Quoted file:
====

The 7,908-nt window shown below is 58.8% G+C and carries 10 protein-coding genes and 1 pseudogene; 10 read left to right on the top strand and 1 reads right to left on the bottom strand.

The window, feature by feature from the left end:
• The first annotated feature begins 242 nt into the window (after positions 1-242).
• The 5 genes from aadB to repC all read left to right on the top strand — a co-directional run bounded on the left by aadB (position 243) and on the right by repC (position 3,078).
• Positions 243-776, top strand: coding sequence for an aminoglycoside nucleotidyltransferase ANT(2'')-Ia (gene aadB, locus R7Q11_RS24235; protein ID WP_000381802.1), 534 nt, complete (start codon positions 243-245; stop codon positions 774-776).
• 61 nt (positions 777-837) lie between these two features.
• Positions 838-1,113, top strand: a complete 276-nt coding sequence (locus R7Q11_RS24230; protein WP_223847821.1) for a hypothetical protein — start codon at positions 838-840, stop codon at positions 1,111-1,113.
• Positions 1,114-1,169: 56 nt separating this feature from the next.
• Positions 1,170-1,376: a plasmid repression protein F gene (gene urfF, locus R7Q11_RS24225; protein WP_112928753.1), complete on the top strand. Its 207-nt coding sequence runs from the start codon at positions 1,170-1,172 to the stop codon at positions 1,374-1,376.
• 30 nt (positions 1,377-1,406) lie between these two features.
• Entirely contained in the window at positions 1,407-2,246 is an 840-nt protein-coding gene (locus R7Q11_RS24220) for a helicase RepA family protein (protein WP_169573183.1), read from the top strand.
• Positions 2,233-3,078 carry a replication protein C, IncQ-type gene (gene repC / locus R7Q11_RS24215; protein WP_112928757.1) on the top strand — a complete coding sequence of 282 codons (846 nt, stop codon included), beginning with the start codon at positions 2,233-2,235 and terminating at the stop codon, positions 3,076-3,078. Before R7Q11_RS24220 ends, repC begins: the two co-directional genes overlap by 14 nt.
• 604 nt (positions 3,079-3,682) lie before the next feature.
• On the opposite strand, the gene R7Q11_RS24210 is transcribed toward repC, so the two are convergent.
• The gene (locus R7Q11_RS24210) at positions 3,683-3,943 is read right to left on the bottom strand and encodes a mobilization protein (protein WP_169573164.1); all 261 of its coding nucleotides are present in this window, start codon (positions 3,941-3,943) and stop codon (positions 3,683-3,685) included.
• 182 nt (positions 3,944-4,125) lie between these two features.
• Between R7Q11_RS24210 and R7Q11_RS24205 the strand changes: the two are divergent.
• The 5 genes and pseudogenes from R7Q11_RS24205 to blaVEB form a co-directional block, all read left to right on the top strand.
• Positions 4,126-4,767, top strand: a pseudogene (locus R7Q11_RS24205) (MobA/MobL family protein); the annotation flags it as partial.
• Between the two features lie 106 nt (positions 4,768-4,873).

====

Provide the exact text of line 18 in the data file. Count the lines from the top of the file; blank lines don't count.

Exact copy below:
• The 5 genes and pseudogenes from R7Q11_RS24205 to blaVEB form a co-directional block, all read left to right on the top strand.